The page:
Advocate Motau is on record as stating that he “Cannot make a definitive finding against me and that it warrants investigation.” I welcome any investigation regarding this allegation, which I consider to be a classic case of hearsay based on evidence of two people who according to the report are heavily implicated in malfeasance at VBS.
I also resolutely stand by my previous statement to the press in which I stated: “I emphatically reject any suggestion that I may have received R5m to facilitate further funding for VBS Mutual Bank. The portfolio management committee of the PIC turned down an application to put more money into VBS Mutual Bank, two days before VBS was placed under curatorship.”
Another allegation made against me is one of nepotism. According to some unknown (and I suspect disgruntled) whistle-blower at the PIC. He or she has been circulating anonymous emails, which infer that I used my position to arrange employment at the PIC for my son irregularly.
Not only is this utterly devoid of truth – it is malicious, spiteful and asinine.
Yes, there is a gentleman by the surname of Matjila who was appointed as a manager of a canteen at the office park where PIC once occupied with other corporates. However, the gentleman in question is not my son, and he is not related to me in any way or form.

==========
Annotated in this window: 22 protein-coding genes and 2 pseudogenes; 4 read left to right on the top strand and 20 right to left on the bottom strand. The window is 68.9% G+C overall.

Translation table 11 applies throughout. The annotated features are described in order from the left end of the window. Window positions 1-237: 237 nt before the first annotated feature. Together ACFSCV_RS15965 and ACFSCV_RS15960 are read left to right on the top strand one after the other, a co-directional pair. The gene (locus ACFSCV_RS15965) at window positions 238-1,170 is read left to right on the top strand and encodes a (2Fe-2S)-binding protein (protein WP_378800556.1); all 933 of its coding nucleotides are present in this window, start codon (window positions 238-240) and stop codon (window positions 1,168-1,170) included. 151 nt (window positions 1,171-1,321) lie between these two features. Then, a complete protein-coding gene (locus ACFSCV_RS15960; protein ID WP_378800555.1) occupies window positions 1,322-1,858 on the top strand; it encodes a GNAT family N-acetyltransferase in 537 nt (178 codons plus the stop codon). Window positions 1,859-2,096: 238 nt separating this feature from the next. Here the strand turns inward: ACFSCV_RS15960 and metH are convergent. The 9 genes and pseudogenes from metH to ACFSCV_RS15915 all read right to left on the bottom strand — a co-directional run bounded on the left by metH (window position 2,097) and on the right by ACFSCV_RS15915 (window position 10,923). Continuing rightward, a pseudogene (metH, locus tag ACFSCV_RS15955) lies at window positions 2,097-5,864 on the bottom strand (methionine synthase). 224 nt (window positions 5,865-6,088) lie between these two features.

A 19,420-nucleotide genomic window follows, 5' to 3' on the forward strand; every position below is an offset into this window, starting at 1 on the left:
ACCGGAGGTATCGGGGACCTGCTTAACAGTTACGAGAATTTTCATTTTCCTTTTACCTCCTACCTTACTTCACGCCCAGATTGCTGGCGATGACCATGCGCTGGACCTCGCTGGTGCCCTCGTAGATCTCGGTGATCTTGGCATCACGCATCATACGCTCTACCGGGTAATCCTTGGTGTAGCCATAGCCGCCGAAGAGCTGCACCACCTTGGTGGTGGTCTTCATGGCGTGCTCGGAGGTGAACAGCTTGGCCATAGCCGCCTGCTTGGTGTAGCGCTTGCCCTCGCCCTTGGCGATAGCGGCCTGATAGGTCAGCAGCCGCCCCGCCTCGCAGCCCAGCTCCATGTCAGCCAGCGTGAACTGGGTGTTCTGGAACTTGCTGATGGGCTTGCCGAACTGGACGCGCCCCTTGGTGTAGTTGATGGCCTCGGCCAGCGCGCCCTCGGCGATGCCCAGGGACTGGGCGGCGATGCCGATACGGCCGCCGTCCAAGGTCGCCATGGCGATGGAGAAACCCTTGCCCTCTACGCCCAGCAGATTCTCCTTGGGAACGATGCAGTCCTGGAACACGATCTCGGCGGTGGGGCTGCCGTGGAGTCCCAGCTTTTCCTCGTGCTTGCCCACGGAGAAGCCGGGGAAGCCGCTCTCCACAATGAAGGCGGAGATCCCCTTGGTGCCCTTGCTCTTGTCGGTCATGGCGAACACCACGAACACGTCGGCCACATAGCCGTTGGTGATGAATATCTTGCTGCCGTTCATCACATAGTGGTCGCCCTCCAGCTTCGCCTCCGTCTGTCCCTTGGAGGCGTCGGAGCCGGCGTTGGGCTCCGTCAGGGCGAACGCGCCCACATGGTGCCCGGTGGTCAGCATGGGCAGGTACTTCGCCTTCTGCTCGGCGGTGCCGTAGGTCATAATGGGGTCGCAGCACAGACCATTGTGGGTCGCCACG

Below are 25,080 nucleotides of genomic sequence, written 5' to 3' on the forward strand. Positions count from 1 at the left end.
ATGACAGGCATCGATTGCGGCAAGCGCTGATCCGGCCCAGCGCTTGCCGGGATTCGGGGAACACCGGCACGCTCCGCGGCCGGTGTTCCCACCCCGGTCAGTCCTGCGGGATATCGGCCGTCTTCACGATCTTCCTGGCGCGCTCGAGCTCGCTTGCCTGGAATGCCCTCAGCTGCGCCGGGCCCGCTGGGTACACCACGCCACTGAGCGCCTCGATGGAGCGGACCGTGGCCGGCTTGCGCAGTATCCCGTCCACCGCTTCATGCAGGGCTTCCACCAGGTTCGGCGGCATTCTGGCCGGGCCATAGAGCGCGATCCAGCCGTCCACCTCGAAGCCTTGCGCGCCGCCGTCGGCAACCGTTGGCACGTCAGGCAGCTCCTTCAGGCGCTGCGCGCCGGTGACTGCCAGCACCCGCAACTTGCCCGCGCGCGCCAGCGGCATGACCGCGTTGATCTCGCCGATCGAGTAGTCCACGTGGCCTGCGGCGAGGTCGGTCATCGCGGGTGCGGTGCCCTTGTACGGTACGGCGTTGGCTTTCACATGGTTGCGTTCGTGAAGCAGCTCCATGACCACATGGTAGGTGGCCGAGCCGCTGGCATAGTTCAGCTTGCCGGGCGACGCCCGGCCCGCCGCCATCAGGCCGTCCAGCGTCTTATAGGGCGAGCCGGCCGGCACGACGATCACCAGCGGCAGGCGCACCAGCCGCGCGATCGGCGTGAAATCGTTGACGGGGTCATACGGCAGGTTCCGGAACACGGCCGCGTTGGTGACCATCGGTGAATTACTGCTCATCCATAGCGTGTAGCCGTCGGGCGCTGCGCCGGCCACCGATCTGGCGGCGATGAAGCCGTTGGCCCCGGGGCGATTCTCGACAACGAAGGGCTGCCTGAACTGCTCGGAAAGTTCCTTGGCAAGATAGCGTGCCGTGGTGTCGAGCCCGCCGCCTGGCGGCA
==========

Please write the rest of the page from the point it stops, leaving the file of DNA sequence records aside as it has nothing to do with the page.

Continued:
The spuriousness of this allegation is such that if we follow this reasoning to its logical conclusion, it would mean that no one by the name of Kganyago can be employed at the Reserve Bank. Also, no one by the name of Maseko can ever be hired by Telkom. It’s an allegation so deficient in logic that it’s laughable.
The accusation of impropriety, that I advanced loans to a woman with whom I was allegedly romantically involved has already been debunked through legitimate investigative processes.
First, it saddens me greatly that a black businesswoman, Ms Pretty Louw, who was seeking investment for her company would have certain people immediately jump to the cynical, sexist and sensationalised conclusion that sexual favours played a role in granting her the financial assistance she sought.
These allegations would have been deeply insulting to the lady in question, and to me as a dedicated husband and father.
Second, it was repeatedly mentioned as part of this disproven allegation that I was pressurised by the then intelligence minister, Mr David Mahlobo, to invest in Ms Louw’s company.
As the PIC CEO, I have on countless occasions been approached by many people of influence, bankers, financiers, businesspeople and politicians across the political spectrum – with requests to invest in various companies.
However, as very few of these recommendations have shown any merit from an investment point of view or have met our stringent compliance practices, the majority have not been considered by the PIC.
Managing the expectations of politicians and people of influence is a fine line that I continually have to negotiate – a tightrope if you will. Therefore, it is inevitable and logical that some individuals who have received a negative response to their suggestion would harbour disgruntlement and even enmity towards me.